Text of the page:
July 25, 2008, 17:28 Re: Calculation of the Governing Equations #4 Rogerio Fernandes Brito Guest   Posts: n/a Numerical Discretization Analytical solutions to the Navier-Stokes equations exist for only the simplest of flows under ideal conditions. To obtain solutions for real flows, a numerical approach must be adopted whereby the equations are replaced by algebraic approximations which may be solved using a numerical method. ANSYS CFX-Solver Theory Guide | Discretization and Solution Theory | Numerical Discretization | Numerical Discretization Prev Up / Home The Coupled System of Equations Next Discretization of the Governing Equations This approach involves discretizing the spatial domain into finite control volumes using a mesh. The governing equations are integrated over each control volume, such that the relevant quantity (mass, momentum, energy, etc.) is conserved in a discrete sense for each control volume. The figure below shows a typical mesh with unit depth (so that it is two-dimensional), on which one surface of the control volume is represented by the shaded area. Figure 1. Control Volume Surface It is clear that each node is surrounded by a set of surfaces that define the control volume. All the solution variables and fluid properties are stored at the element nodes. Consider the mean form of the conservation equations for mass, momentum and a passive scalar, expressed in Cartesian coordinates: Equation 1. Equation 2. Equation 3. These equations are integrated over a control volume, and Gauss' Divergence Theorem is applied to convert some volume integrals to surface integrals. If control volumes do not deform in time, then the time derivatives can be moved outside of the volume integrals and the equations become: Equation 4. Equation 5. Equation 6. where V and s respectively denote volume and surface regions of integration, and dnj are the differential Cartesian components of the outward normal surface vector. The volume integrals represent source or accumulation terms, and the surface integrals represent the summation of the fluxes. Note that changes to these equations due to control volume deformation are presented below. For details, see Mesh Deformation. The first step in the numerical solution of these exact differential equations is to create a coupled system of linearized algebraic equations. This is done by converting each term into a discrete form. Consider, for example, an isolated mesh element like the one shown below. Figure 2. Mesh Element Volumetric (i.e., source or accumulation) terms are converted into their discrete form by approximating specific values in each sector and then integrating those values over all sectors that contribute to a control volume. Surface flow terms are converted into their discrete form by first approximating fluxes at integration points, ipn, which are located at the center of each surface segment in a 3D element surrounding the control volume. Flows are then evaluated by integrating the fluxes over the surface segments that contribute to a control volume. Many discrete approximations developed for CFD are based on series expansion approximations of continuous functions (such as the Taylor series). The order-accuracy of the approximation is determined by the exponent on the mesh spacing or timestep factor of the largest term in the truncated part of the series expansion. This is often the first term excluded from the approximation. Increasing the order-accuracy of an approximation generally implies that errors are reduced more quickly with mesh or timestep size refinement. Unfortunately, in addition to increasing the computational load, high-order approximations are also generally less robust (i.e., less numerically stable) than their low-order counterparts. The discrete form of the integral equations becomes:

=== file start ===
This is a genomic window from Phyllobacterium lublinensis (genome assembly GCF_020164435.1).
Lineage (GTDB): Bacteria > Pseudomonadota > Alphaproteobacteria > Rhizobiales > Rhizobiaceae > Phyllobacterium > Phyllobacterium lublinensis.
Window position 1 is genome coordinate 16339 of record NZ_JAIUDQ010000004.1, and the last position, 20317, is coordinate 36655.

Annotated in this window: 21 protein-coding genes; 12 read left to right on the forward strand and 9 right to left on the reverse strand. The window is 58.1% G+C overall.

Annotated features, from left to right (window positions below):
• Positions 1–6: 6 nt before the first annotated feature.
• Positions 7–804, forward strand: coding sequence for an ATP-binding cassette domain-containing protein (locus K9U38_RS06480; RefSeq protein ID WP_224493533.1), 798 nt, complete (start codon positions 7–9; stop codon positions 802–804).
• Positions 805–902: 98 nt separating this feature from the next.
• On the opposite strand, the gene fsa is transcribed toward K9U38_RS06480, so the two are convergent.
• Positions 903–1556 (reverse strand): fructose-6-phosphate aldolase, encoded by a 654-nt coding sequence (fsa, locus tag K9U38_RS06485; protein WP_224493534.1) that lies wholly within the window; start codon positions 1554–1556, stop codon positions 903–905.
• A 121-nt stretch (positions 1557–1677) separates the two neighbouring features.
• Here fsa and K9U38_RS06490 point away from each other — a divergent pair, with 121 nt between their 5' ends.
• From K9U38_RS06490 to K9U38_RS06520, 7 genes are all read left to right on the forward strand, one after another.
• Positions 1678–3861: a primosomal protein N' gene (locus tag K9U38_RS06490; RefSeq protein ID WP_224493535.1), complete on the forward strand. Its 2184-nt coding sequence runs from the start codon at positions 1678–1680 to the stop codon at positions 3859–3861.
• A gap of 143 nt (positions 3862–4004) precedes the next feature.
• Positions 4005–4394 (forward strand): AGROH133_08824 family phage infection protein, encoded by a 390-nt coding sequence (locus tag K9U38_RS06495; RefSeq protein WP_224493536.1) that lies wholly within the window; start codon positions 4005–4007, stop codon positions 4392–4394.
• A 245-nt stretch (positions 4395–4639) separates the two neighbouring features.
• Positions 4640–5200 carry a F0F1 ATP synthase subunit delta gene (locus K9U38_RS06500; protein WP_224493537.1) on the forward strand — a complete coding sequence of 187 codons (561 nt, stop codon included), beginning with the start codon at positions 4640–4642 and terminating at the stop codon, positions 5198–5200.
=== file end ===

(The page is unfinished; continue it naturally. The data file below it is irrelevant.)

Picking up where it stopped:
September 7, 2014, 04:08 #7 New Member   Julia Join Date: May 2011 Posts: 12 Rep Power: 6 Hi I use IAPWS IF97 in CFX for modelling the two phase flow (steam and water) in a nozzle, I test different table generation value , but this error is appeared ' Independent variables were clipped during table generation' for all temperature and pressure range, but solving process is continue, but when I change this bound the result is changed and also the convergence process is very slow. How can I choose proper bounds? I use twice more than max pressure in nozzle, and twice less than min pressure , and for temperature do same. Could you help me please?

 September 7, 2014, 06:27 #8 Super Moderator   Glenn Horrocks Join Date: Mar 2009 Location: Sydney, Australia Posts: 10,809 Rep Power: 85 The table needs to be defined to cover the highest to lowest value present in the simulation. Note that these limiting values may occur in the centre of the simulation rather than at a boundary and might not be known before hand (eg in a nozzle). A further thing to note is that as the simulation converges it is common for the flow to go through flaw states which result in the fluid properties going outside the steady state ranges. This means you should always give some margin over the steady state max and min values to allow for this. And finally: If your simulation is diverging then you probably have a weird flow occurring which will require wacky fluid properties. In this case you need to fix the divergence, not the table generation.